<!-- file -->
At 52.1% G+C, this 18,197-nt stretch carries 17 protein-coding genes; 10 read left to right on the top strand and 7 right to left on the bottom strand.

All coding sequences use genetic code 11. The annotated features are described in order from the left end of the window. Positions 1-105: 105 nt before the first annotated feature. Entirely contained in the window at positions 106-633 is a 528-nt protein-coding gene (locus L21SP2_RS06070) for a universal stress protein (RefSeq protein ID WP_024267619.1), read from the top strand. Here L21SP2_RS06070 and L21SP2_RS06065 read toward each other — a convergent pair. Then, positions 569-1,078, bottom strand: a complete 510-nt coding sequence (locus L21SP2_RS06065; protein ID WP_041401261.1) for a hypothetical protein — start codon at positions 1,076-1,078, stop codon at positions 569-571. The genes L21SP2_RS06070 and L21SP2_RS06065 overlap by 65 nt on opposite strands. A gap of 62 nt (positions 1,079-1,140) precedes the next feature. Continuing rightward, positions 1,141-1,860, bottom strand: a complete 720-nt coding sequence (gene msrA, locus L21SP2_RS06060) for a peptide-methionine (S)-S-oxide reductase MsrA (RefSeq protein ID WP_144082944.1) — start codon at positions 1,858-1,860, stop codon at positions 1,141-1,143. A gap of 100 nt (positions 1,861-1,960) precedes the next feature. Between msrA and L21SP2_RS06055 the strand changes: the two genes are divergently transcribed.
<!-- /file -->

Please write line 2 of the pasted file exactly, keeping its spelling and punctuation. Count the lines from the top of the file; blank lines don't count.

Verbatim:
All coding sequences use genetic code 11. The annotated features are described in order from the left end of the window. Positions 1-105: 105 nt before the first annotated feature. Entirely contained in the window at positions 106-633 is a 528-nt protein-coding gene (locus L21SP2_RS06070) for a universal stress protein (RefSeq protein ID WP_024267619.1), read from the top strand. Here L21SP2_RS06070 and L21SP2_RS06065 read toward each other — a convergent pair. Then, positions 569-1,078, bottom strand: a complete 510-nt coding sequence (locus L21SP2_RS06065; protein ID WP_041401261.1) for a hypothetical protein — start codon at positions 1,076-1,078, stop codon at positions 569-571. The genes L21SP2_RS06070 and L21SP2_RS06065 overlap by 65 nt on opposite strands. A gap of 62 nt (positions 1,079-1,140) precedes the next feature. Continuing rightward, positions 1,141-1,860, bottom strand: a complete 720-nt coding sequence (gene msrA, locus L21SP2_RS06060) for a peptide-methionine (S)-S-oxide reductase MsrA (RefSeq protein ID WP_144082944.1) — start codon at positions 1,858-1,860, stop codon at positions 1,141-1,143. A gap of 100 nt (positions 1,861-1,960) precedes the next feature. Between msrA and L21SP2_RS06055 the strand changes: the two genes are divergently transcribed.